Cannabis as a Source of Approved Drugs: A New Look at an Old Problem

Molecules. 2023 Nov 21;28(23):7686. doi: 10.3390/molecules28237686.


Cannabis plants have been used in medicine since ancient times. They are well known for their anti-diabetic, anti-inflammatory, neuroprotective, anti-cancer, anti-oxidative, anti-microbial, anti-viral, and anti-fungal activities. A growing body of evidence indicates that targeting the endocannabinoid system and various other receptors with cannabinoid compounds holds great promise for addressing multiple medical conditions. There are two distinct avenues in the development of cannabinoid-based drugs. The first involves creating treatments directly based on the components of the cannabis plant. The second involves a singular molecule strategy, in which specific phytocannabinoids or newly discovered cannabinoids with therapeutic promise are pinpointed and synthesized for future pharmaceutical development and validation. Although the therapeutic potential of cannabis is enormous, few cannabis-related approved drugs exist, and this avenue warrants further investigation. With this in mind, we review here the medicinal properties of cannabis, its phytochemicals, approved drugs of natural and synthetic origin, pitfalls on the way to the widespread clinical use of cannabis, and additional applications of cannabis-related products.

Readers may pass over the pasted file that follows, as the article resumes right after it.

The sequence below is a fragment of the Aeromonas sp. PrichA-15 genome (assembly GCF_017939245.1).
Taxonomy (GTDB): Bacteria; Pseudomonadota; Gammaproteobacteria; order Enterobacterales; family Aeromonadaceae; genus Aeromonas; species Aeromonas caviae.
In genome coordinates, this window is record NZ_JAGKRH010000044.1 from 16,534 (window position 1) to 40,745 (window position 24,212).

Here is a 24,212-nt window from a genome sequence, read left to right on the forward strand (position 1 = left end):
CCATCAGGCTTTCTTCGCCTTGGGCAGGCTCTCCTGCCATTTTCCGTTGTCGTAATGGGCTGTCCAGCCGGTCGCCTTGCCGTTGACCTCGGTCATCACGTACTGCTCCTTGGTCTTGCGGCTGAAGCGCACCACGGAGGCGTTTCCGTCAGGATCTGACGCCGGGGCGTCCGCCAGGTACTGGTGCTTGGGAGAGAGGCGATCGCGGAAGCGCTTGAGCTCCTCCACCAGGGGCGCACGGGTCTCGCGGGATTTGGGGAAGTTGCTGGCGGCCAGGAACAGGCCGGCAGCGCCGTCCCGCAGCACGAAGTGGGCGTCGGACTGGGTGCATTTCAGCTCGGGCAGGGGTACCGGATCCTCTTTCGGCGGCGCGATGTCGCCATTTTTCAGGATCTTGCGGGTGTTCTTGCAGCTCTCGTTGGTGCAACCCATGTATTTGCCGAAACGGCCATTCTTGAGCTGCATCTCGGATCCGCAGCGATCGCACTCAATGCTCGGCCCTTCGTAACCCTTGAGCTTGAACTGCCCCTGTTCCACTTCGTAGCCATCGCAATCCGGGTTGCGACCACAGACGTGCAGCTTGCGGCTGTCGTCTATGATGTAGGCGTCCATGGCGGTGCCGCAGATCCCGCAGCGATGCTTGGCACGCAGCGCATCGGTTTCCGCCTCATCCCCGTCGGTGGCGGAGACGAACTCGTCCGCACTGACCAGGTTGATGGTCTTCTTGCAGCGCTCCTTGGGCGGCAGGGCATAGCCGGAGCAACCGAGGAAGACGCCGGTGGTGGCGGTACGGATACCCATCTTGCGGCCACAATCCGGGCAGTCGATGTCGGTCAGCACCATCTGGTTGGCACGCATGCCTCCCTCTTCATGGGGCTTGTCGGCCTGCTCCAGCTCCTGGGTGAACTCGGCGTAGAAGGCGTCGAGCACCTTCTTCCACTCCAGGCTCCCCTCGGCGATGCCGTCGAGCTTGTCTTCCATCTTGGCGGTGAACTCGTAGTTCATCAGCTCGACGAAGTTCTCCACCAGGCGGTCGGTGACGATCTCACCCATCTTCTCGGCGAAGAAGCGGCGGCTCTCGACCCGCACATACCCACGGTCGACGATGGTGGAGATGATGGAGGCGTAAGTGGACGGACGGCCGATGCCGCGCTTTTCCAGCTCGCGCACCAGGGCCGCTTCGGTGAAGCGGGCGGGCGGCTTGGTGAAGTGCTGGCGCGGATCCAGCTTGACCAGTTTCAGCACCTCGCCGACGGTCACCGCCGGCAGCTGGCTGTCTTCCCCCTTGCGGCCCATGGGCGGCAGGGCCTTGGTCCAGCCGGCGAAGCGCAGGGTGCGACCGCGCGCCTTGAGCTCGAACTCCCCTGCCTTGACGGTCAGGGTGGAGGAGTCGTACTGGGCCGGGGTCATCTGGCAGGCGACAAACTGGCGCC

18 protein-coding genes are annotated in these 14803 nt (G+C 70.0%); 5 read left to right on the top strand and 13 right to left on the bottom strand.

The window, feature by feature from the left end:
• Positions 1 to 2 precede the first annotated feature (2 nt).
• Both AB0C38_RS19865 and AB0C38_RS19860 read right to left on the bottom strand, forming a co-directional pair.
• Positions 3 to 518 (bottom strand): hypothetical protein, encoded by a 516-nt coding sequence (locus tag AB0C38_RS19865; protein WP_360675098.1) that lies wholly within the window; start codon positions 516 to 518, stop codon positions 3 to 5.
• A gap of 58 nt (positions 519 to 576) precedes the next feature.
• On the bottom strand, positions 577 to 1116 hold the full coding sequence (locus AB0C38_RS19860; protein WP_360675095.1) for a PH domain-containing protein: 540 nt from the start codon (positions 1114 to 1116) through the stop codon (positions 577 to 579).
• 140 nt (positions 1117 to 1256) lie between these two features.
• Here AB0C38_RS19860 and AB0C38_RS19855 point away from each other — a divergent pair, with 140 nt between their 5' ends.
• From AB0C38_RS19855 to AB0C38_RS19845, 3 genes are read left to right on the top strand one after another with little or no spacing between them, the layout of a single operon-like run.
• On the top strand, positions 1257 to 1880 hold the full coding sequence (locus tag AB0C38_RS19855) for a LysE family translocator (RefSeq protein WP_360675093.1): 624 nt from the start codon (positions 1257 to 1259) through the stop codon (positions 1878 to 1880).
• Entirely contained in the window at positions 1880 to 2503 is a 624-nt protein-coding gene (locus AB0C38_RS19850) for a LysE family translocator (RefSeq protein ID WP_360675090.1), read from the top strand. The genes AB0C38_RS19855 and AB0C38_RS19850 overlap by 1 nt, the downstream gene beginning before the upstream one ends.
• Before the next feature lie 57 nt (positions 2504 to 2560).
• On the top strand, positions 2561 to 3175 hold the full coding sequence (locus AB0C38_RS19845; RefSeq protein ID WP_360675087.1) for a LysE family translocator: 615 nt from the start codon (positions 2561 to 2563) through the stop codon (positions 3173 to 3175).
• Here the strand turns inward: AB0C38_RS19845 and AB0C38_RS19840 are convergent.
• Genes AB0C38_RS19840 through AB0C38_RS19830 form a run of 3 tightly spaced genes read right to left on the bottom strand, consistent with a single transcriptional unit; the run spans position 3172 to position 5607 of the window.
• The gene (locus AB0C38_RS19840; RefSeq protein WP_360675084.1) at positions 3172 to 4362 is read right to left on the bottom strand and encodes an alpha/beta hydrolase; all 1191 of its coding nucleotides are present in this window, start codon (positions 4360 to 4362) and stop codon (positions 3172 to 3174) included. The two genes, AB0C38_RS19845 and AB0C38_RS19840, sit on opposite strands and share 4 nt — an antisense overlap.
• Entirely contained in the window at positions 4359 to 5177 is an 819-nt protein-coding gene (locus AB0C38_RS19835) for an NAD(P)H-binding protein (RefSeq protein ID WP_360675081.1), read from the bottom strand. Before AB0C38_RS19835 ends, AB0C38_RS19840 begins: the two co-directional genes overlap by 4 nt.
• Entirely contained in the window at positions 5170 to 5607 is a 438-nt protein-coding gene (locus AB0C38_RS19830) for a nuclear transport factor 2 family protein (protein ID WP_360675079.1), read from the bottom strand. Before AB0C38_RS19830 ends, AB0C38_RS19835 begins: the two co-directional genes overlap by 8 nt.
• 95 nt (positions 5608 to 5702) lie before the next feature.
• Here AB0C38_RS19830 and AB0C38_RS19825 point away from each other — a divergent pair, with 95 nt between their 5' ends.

Keywords: cannabidiol; cannabis; drugs; tetrahydrocannabinol.

Publication types

  • Review

MeSH terms

  • Cannabidiol* / therapeutic use
  • Cannabinoid Receptor Agonists
  • Cannabinoids* / pharmacology
  • Cannabinoids* / therapeutic use
  • Cannabis* / chemistry
  • Dronabinol
  • Endocannabinoids
  • Hallucinogens*


  • Cannabinoids
  • Cannabinoid Receptor Agonists
  • Endocannabinoids
  • Hallucinogens
  • Cannabidiol
  • Dronabinol

Grants and funding

This research received no external funding.